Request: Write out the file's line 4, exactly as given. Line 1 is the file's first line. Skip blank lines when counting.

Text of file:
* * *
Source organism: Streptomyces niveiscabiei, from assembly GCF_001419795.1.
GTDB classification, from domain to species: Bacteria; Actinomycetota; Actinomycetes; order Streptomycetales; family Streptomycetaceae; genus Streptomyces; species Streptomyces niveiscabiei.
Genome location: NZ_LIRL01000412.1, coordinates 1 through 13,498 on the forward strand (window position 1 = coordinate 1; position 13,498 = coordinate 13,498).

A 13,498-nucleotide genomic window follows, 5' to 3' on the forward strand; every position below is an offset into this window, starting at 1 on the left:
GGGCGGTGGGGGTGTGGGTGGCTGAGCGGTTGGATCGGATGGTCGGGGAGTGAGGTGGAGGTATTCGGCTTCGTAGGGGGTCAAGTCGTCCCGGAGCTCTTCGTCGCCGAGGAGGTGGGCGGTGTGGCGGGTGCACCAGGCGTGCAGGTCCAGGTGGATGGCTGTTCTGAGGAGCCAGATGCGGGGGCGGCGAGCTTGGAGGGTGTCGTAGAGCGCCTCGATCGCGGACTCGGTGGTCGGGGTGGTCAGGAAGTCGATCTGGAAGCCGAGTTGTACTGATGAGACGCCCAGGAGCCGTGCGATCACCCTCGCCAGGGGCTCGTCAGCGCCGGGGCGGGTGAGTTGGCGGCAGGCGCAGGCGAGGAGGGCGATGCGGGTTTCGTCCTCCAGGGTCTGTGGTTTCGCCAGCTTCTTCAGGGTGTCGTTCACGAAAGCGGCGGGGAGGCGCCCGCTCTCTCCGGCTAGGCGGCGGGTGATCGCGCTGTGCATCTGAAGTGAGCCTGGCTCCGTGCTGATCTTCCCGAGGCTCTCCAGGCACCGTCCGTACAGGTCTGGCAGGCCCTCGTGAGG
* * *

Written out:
A 13,498-nucleotide genomic window follows, 5' to 3' on the forward strand; every position below is an offset into this window, starting at 1 on the left: